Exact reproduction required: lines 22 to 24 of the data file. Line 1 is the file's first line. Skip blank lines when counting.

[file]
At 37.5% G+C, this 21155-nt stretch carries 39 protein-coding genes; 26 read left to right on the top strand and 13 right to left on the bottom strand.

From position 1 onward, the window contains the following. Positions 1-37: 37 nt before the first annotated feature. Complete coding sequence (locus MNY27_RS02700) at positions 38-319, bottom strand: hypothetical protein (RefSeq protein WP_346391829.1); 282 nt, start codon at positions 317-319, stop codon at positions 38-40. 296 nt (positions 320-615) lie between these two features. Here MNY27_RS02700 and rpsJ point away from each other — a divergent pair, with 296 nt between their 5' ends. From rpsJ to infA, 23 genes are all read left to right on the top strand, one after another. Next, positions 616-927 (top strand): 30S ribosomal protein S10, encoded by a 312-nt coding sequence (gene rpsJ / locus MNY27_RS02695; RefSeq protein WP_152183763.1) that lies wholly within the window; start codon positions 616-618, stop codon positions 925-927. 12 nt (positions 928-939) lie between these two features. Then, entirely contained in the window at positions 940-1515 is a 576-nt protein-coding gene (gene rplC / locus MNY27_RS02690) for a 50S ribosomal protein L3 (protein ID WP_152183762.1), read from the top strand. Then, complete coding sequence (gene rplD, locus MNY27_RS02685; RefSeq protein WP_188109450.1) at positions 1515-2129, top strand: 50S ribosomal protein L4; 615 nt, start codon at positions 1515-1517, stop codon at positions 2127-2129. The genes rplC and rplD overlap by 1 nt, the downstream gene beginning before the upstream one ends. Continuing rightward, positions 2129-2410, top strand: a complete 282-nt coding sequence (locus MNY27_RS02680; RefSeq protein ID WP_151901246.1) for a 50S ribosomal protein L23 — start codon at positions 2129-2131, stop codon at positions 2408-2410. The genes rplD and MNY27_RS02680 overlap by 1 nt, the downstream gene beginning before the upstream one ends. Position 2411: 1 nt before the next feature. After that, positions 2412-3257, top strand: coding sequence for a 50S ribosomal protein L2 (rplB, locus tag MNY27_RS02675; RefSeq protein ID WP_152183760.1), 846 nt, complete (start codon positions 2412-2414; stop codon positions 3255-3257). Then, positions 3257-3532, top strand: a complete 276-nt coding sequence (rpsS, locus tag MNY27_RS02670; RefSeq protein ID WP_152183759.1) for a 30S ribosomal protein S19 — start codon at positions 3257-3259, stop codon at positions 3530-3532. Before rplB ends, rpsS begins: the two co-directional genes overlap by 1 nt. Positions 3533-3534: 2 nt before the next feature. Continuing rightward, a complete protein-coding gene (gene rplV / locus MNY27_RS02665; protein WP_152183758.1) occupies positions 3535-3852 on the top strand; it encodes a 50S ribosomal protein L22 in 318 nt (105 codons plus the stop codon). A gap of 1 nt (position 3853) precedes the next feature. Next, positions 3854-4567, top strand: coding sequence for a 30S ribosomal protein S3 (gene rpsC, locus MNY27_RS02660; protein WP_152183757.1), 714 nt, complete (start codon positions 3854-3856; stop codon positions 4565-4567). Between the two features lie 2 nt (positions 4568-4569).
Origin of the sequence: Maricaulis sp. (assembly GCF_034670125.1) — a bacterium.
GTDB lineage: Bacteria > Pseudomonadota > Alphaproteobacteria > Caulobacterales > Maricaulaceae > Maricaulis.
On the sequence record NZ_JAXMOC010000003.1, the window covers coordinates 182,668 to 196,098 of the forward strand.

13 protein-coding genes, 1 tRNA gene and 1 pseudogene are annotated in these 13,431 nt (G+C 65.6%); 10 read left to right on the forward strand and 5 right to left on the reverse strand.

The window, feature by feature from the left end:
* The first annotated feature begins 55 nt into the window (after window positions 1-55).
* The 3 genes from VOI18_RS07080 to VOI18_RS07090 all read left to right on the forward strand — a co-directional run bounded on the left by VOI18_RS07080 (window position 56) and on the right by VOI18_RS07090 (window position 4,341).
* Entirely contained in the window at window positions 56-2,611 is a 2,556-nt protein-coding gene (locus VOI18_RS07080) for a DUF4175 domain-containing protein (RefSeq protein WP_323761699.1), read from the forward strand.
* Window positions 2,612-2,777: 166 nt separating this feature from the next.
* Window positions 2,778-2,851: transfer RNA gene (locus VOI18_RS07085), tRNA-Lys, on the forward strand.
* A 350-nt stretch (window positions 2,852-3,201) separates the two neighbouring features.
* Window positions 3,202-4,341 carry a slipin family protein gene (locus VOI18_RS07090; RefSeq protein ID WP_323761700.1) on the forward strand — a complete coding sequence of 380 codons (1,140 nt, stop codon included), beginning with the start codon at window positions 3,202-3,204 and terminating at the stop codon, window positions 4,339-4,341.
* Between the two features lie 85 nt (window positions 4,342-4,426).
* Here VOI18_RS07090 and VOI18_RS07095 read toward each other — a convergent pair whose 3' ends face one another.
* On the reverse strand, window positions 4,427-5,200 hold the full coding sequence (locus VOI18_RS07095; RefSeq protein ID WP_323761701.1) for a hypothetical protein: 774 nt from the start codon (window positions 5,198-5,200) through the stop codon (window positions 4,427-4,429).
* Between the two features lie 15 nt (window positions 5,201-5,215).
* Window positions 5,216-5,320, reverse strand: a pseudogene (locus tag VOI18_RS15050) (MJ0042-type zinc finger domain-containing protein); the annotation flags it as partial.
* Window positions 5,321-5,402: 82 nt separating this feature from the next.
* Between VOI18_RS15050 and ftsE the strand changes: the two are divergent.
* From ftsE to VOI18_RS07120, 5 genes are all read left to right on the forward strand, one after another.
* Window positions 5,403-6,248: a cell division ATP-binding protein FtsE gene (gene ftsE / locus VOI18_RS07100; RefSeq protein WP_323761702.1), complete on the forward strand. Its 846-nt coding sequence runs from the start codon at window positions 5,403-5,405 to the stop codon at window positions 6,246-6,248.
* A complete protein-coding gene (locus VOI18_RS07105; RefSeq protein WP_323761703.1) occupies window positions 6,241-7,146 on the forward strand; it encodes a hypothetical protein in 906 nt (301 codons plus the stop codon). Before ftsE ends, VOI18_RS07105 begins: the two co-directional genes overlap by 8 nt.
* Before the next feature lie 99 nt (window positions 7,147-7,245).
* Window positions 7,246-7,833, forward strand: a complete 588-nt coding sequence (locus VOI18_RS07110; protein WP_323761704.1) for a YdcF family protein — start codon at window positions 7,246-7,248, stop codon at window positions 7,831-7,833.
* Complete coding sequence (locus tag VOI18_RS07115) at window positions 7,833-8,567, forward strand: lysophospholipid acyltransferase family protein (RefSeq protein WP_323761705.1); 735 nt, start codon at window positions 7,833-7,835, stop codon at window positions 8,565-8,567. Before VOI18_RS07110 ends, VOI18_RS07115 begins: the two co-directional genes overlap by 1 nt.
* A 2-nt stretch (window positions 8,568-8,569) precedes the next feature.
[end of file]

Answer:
* From ftsE to VOI18_RS07120, 5 genes are all read left to right on the forward strand, one after another.
* Window positions 5,403-6,248: a cell division ATP-binding protein FtsE gene (gene ftsE / locus VOI18_RS07100; RefSeq protein WP_323761702.1), complete on the forward strand. Its 846-nt coding sequence runs from the start codon at window positions 5,403-5,405 to the stop codon at window positions 6,246-6,248.
* A complete protein-coding gene (locus VOI18_RS07105; RefSeq protein WP_323761703.1) occupies window positions 6,241-7,146 on the forward strand; it encodes a hypothetical protein in 906 nt (301 codons plus the stop codon). Before ftsE ends, VOI18_RS07105 begins: the two co-directional genes overlap by 8 nt.